“Bhikkhu, life in the Paduma hell is surely long, not easy to reckon in terms of years, of hundreds of years, of thousand of years, in tens of hundreds of thousands of years.”

“But can a simile be made, sir?”

“It can, bhikkhu. Suppose that there was a Kosalan cartload of twenty measures of sesame seed, and that from this a man might take a single seed every century. That Kosalan cartload of twenty measures of sesame seeds would be more quickly used up in that way than would a lifetime in the Paduma Hell. Moreover, bhikkhu, there are twenty lifetimes in the Abbuda Hell to equal one in Nirabbuda Hell … twenty in Nirabbuda to equal one Ababa … twenty in Ababa to equal one Aṭaṭa … twenty in Aṭaṭa to equal one Ahaha … twenty in Ahaha equal to one Kumuda … one Sogandhika … one Uppālaka … one Puṇḍarīka … one Paduma. It is in Paduma that Kokāliya bhikkhu has arisen for hardening his heart against Sāriputta and Moggallāna.

The Radiant One spoke thus and having said this spoke further (these verses).

For every person come to birth,
an axe is born within their mouths,
with which these fools do chop themselves
when uttering evil speech.

Who praises one deserving blame,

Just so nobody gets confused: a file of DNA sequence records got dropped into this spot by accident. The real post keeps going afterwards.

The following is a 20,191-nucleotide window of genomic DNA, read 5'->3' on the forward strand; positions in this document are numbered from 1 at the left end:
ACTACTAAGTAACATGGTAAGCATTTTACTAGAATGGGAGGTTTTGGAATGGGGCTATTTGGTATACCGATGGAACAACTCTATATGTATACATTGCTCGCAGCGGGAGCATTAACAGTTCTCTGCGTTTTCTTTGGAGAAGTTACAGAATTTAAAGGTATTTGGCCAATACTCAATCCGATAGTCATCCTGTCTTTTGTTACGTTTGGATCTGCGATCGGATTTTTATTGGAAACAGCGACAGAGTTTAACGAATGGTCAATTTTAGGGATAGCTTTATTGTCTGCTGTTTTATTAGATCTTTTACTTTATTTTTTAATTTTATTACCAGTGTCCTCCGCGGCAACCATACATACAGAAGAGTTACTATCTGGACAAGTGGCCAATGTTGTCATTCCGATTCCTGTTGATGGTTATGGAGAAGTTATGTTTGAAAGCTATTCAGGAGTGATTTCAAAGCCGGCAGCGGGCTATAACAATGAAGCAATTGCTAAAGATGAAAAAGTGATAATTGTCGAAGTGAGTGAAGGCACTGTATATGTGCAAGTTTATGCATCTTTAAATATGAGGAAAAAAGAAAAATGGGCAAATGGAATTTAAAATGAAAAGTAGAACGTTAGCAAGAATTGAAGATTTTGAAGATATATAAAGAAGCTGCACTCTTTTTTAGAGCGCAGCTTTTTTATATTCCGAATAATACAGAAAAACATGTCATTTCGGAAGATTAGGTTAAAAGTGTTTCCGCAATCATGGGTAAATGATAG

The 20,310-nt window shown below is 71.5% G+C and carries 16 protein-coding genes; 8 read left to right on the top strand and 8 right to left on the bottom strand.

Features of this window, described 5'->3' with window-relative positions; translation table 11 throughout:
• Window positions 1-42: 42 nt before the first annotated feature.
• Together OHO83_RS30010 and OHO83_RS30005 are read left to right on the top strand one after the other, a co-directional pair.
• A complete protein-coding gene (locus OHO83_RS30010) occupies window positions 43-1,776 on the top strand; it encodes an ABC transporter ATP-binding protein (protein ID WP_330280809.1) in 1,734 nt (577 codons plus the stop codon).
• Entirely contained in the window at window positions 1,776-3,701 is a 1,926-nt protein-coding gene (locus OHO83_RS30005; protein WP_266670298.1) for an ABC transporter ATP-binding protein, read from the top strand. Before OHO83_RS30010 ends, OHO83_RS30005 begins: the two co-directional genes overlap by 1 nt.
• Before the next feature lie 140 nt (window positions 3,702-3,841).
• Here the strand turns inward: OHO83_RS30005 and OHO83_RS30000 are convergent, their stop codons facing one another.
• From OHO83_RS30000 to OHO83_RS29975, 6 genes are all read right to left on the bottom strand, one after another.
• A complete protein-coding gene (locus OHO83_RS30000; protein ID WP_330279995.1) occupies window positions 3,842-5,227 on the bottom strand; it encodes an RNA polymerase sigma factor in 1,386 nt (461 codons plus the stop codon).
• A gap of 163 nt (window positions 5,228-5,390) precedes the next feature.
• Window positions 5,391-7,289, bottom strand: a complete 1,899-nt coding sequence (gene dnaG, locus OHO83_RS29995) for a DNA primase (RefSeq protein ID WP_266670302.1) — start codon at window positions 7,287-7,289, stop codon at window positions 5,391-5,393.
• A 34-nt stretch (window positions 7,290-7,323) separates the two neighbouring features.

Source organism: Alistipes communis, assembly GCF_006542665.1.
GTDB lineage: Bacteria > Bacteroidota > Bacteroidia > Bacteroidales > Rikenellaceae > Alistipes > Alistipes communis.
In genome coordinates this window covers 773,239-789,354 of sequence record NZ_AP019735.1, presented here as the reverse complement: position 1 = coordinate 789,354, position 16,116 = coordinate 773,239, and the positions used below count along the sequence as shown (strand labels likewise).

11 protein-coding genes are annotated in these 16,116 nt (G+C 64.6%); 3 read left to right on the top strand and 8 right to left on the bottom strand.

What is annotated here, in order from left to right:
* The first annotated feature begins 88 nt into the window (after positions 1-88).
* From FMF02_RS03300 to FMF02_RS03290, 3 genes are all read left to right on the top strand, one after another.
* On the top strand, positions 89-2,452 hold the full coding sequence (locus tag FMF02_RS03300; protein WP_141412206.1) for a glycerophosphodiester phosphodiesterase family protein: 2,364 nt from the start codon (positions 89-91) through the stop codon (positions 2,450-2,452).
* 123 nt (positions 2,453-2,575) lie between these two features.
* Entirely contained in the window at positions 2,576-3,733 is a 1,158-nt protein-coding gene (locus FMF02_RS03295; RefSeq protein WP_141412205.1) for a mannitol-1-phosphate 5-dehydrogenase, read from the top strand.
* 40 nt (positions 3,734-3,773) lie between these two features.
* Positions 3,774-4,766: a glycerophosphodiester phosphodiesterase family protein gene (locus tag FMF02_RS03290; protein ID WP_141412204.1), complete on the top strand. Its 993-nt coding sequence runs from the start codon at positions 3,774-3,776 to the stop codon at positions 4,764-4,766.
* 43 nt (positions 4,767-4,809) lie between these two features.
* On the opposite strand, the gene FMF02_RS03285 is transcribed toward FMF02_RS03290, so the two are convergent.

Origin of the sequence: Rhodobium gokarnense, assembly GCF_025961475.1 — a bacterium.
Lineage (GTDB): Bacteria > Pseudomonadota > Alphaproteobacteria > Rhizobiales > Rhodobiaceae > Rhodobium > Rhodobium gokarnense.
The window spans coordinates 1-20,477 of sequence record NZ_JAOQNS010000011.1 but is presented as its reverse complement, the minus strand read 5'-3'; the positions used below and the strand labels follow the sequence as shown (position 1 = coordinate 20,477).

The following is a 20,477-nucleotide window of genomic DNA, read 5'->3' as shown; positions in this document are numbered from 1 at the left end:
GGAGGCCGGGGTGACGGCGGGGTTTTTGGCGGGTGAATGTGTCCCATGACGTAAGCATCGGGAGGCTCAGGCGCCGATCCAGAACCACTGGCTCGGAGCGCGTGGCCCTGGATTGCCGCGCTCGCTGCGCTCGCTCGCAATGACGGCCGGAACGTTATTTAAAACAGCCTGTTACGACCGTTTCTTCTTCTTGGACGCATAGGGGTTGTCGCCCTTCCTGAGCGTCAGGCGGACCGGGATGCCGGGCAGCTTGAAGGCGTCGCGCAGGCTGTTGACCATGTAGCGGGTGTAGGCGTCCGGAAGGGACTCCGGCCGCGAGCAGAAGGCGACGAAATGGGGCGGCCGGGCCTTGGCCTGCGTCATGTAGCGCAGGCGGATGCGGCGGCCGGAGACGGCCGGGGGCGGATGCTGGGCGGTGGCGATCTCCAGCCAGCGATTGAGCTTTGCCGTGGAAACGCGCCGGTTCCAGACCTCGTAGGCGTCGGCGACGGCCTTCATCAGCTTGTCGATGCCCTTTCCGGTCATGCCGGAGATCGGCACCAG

or blames that one deserving praise,
ill-luck does tear by means of mouth
and from such ill no happiness finds.

Trifling the unlucky throw,
by dice destroying wealth,
even all one’s own, even oneself as well;
compared to that greater “throw”—
the thinking ill of Sugatas.

Having maligned the Noble Ones
with voice and mind directing ill,
one then arrives at (self-made) hell,
of millions of aeons (slow to end).

With one denying truth there goes to hell
that one who having done, says “I did not”.
Humans having made such karmas base,
equal are they in the other world.

Whoso offends the inoffensive one,
who’s innocent and blameless, both,
upon that fool does evil fall,
as fine dust flung against the wind.

That person prone to coveting
will speak of others in dispraise—
one faithless and ill-mannered too,
jealous, set on slandering.

One foul mouthed, of baseless talk,
ignoble, treacherous, evil, doing
wrong deeds, luckless, ill-begotten human scum—